"I do not believe the relevant members of the administration understand the president's vision or have the capability to carry it out," outside consultant David Cutler, a Harvard economics professor, wrote in the memo, which CBS News said it obtained. The recipient of the memo was Larry Summers, head of the National Economic Council.
It is not clear how far Mr. Cutler's memo traveled through the administration or whether it influenced the course of the Obamacare rollout, whose website malfunctions have embarrassed the administration and frustrated health-insurance shoppers since the Oct. 1 launch.
The partisan battles surrounding Obamacare led the administration to keep its cards close to the vest, CBS suggests.
The White House "relied on appointed bureaucrats and senior White House health care advisers," according to an article on the CBS News website. "Fearful of constant attacks from congressional Republicans, the White House became secretive about the law's complexity and regulatory reach."
The Affordable Care Act was signed into law in March 2010, and the memo cited by CBS was sent two months later.
According to United Press International, more specific problems were brushed aside as late as September of this year. "Two private contractors testified before a House panel [the week of Oct. 28] they told administration officials the site had troubles two weeks before it opened to the public but the officials swept aside their advice to meet the Oct. 1 deadline," the news agency reports.
Just days before passage of the Affordable Care Act, Cutler publicly expressed optimistic support for the legislation, although he didn't comment on implementation. In response to concerns that Obamacare would fail to lower health-care costs, he evaluated in an opinion piece for The Wall Street Journal whether the plan incorporated 10 cost-lowering ideas. Cutler found that Obamacare incorporated six ideas fully and three partially. Only the public insurance option, which had faced opposition from the GOP and others, was not part of the plan.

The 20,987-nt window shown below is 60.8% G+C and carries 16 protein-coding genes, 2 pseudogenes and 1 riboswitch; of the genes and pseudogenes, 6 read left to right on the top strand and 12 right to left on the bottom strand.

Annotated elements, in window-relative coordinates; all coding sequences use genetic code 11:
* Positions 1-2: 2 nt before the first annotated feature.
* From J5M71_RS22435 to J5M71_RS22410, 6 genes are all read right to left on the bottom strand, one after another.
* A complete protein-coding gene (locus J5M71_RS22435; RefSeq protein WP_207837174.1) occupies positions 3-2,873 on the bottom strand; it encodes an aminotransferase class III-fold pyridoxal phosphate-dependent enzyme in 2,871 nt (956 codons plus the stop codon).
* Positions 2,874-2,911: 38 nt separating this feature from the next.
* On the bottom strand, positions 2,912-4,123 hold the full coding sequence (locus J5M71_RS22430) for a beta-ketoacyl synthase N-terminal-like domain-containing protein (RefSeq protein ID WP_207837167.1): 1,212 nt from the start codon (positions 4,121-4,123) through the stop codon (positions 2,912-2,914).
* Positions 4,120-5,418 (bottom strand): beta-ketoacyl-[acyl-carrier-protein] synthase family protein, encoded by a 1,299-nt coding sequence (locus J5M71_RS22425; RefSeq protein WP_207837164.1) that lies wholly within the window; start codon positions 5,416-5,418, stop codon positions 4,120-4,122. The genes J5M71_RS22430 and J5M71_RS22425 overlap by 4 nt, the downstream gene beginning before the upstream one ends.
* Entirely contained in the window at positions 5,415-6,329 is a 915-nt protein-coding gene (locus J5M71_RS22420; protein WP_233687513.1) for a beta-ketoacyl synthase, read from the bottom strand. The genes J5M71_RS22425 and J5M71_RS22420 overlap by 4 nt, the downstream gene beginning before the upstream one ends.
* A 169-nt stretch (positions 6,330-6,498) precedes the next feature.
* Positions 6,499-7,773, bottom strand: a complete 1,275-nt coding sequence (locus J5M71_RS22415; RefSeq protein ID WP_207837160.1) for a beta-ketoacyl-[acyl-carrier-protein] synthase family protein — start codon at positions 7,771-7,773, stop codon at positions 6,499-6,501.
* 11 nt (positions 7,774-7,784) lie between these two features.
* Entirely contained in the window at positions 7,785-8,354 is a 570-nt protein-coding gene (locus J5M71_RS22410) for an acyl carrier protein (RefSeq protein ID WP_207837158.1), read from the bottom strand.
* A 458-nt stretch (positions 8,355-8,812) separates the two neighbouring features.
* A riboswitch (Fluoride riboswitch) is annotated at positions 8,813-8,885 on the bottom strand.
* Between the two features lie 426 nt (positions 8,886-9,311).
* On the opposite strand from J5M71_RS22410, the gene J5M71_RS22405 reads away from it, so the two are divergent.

"What is on the table is the most significant action on medical spending ever proposed in the United States," he concluded. "Should we really walk away from that?"
But in an interview around the same time as the memo to Mr. Summers, Cutler questioned whether the responsibility for implementing the reforms should lie with the Centers for Medicare & Medicaid Services (CMS). Overseeing insurance exchanges is “a completely different activity from running a Medicare program, so I wouldn’t necessarily give CMS running insurance exchanges,” he told the "Health Affairs" blog.
In the memo to Summers, he wrote, "It is frustrating any time you really want to see something succeed because you believe it's good for people, and it doesn't get off on the right foot."
"You need to have people who have understanding of the political process, people who understand how to work within an administration and people who understand how to start and build a business," he also wrote. "[U]nfortunately, they just didn't get all of those people together."
Mitt Romney, who enacted similar health-care reforms for Massachusetts when he was governor, told NBC's "Meet the Press" Sunday that Mr. Obama's mishandling of the national plan was "rotting" the foundation of his presidency. Current Massachusetts Gov. Deval Patrick (D) has argued, according to CBS, that the website problems are a blessing in disguise: In resolving them, the president will have another opportunity to sell the country on the plan, he said.